Air safety management systems

This video discusses air safety management systems, which is one of the nine safety issues identified by the Transportation Safety Board as posing the greatest risk to Canadians. To find out more about these safety issues, see the Watchlist 2012.

Transcript of the video

Air safety management systems

Advancing safety is at the core of what we do at the Transportation Safety Board. Our Watchlist-updated in June 2012-is the result of hundreds of investigations and countless hours of accident analysis. As a result, it identifies the issues that pose the greatest risk to Canadians and our transportation system. Adopting air safety management systems is one of these key issues.

A safety management system is an organization-wide framework for the management of risk where the organization would be required to actively search for hazards, assess risks and find ways and means of mitigating those risks. The large air carriers in Canada have been required to have an SMS in place now since 2005. The smaller ones from the air commuter world and air taxi operators have not been required to have one in place. And interestingly is that 91% of all air accidents and 93% of all fatalities can be attributed to the commuters and air taxi operators.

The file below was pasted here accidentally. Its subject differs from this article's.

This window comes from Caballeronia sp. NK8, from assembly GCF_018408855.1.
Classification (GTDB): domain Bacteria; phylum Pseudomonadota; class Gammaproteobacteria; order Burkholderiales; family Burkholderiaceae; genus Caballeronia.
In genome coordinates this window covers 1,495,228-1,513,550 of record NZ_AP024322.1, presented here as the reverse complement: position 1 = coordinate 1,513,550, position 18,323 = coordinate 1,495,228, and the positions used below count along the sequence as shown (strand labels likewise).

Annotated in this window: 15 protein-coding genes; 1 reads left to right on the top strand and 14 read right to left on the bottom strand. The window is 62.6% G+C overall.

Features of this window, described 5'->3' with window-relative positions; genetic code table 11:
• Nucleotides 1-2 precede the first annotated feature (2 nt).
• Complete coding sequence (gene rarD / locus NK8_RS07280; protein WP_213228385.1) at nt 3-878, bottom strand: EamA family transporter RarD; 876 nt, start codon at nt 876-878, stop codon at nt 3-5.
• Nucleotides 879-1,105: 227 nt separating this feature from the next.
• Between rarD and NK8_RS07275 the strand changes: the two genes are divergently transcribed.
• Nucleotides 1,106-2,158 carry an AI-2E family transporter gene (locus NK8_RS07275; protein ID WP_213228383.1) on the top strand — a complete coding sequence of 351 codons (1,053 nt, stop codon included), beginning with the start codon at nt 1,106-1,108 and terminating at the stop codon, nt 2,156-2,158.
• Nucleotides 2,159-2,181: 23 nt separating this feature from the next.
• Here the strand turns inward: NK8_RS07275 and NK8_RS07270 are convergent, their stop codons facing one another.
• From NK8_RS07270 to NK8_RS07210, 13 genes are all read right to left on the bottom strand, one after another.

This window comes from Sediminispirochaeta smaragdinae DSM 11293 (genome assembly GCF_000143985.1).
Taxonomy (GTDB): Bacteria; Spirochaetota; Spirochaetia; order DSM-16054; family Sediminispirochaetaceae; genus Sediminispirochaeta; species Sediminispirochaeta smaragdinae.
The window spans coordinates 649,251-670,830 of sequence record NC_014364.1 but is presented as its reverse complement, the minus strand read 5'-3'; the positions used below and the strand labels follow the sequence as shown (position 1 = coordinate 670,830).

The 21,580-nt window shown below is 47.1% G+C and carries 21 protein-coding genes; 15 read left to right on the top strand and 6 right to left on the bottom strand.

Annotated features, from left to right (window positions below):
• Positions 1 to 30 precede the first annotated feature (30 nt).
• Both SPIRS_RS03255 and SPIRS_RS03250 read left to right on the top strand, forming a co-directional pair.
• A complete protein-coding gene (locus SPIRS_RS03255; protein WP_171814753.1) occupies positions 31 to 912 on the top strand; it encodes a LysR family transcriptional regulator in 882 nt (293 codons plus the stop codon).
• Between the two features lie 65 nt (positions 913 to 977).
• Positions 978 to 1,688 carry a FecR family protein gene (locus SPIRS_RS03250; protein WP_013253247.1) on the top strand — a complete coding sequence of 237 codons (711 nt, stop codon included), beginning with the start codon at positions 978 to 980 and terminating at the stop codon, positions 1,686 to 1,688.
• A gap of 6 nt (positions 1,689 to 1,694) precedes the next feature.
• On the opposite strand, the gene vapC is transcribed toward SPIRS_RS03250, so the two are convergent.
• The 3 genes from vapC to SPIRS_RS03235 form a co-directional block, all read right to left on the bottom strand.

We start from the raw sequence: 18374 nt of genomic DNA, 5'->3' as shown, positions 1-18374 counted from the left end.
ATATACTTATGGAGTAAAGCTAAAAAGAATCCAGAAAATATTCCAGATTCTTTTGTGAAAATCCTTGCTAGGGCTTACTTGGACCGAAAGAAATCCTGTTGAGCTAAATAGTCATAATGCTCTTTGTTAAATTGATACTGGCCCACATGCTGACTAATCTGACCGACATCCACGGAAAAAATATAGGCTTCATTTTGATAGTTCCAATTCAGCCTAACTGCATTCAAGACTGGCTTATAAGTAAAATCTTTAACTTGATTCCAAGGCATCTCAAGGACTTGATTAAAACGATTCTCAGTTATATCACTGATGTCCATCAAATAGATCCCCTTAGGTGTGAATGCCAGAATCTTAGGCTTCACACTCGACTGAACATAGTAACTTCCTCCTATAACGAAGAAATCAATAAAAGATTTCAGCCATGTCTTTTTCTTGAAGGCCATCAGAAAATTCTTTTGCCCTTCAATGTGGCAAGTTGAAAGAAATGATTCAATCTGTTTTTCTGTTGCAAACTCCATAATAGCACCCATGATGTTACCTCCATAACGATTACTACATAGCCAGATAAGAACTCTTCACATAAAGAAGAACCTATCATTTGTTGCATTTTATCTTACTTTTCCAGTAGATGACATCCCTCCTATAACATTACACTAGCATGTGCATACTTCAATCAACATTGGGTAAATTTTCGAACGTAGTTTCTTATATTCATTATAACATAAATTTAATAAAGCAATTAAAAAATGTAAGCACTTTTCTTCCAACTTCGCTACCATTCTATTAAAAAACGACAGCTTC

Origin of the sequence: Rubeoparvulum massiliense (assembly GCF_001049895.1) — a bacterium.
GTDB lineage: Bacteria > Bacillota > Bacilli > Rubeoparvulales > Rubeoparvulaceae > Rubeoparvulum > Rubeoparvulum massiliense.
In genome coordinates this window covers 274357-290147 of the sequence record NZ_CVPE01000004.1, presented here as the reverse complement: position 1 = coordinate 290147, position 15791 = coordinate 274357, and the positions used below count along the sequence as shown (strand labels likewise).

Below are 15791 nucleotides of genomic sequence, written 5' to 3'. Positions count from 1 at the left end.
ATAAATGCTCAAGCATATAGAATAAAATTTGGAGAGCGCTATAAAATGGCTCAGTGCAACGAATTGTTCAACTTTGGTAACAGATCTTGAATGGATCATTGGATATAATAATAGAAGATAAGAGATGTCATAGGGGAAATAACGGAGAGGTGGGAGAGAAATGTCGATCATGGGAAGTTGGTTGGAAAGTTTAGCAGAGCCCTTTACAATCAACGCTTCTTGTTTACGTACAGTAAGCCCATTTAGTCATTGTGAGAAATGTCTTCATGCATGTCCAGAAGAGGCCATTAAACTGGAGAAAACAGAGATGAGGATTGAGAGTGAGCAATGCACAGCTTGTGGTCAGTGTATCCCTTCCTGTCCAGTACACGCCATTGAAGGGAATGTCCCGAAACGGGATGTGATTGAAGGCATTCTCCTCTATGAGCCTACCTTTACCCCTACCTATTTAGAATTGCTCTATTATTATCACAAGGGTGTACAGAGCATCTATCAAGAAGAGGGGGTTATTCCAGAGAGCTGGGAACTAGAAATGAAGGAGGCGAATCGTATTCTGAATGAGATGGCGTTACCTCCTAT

Small operators typically face some interesting challenges. They're flying into more remote areas that may have little or no infrastructure. They often use aircraft that are a little older, that may not have sophisticated navigational or warning systems. The crews will likely be on the lower end of the experience scale. That and coupled with the idea that following the rules alone will not get you a better safety rate or lower the accident rate. To be effective, SMS requires leadership, commitment, a sense of ownership throughout the organization and at a practical level, simple, workable tools.

SMS is a tool that can help small operators find trouble before trouble finds them. Transport Canada is reviewing making SMS mandatory for small operators, but the TSB hopes they'll get a head start and begin integrating SMS into their day-to-day operations.

SMS was added to the TSB's Watchlist because we believe an effective safety management system can help reduce accidents and save live.